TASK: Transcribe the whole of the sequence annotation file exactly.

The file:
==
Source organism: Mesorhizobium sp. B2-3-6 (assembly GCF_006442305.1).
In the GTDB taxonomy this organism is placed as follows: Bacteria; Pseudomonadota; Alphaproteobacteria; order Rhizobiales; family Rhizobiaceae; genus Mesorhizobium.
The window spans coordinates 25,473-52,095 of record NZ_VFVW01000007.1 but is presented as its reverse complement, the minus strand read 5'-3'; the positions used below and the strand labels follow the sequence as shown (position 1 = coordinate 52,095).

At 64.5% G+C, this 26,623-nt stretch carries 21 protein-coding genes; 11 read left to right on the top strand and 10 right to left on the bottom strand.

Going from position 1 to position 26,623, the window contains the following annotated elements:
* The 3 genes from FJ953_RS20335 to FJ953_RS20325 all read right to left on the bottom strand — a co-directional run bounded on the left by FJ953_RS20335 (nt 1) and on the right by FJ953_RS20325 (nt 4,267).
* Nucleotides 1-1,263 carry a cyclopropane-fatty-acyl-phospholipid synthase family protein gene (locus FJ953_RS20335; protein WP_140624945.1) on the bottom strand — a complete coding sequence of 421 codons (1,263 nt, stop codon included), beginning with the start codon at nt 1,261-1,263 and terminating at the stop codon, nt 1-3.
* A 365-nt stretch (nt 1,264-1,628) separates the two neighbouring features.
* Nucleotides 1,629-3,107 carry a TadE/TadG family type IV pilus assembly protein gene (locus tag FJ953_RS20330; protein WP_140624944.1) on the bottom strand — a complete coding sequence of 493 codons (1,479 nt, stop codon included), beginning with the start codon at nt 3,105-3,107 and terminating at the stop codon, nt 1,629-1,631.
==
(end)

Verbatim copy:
Source organism: Mesorhizobium sp. B2-3-6 (assembly GCF_006442305.1).
In the GTDB taxonomy this organism is placed as follows: Bacteria; Pseudomonadota; Alphaproteobacteria; order Rhizobiales; family Rhizobiaceae; genus Mesorhizobium.
The window spans coordinates 25,473-52,095 of record NZ_VFVW01000007.1 but is presented as its reverse complement, the minus strand read 5'-3'; the positions used below and the strand labels follow the sequence as shown (position 1 = coordinate 52,095).

At 64.5% G+C, this 26,623-nt stretch carries 21 protein-coding genes; 11 read left to right on the top strand and 10 right to left on the bottom strand.

Going from position 1 to position 26,623, the window contains the following annotated elements:
* The 3 genes from FJ953_RS20335 to FJ953_RS20325 all read right to left on the bottom strand — a co-directional run bounded on the left by FJ953_RS20335 (nt 1) and on the right by FJ953_RS20325 (nt 4,267).
* Nucleotides 1-1,263 carry a cyclopropane-fatty-acyl-phospholipid synthase family protein gene (locus FJ953_RS20335; protein WP_140624945.1) on the bottom strand — a complete coding sequence of 421 codons (1,263 nt, stop codon included), beginning with the start codon at nt 1,261-1,263 and terminating at the stop codon, nt 1-3.
* A 365-nt stretch (nt 1,264-1,628) separates the two neighbouring features.
* Nucleotides 1,629-3,107 carry a TadE/TadG family type IV pilus assembly protein gene (locus tag FJ953_RS20330; protein WP_140624944.1) on the bottom strand — a complete coding sequence of 493 codons (1,479 nt, stop codon included), beginning with the start codon at nt 3,105-3,107 and terminating at the stop codon, nt 1,629-1,631.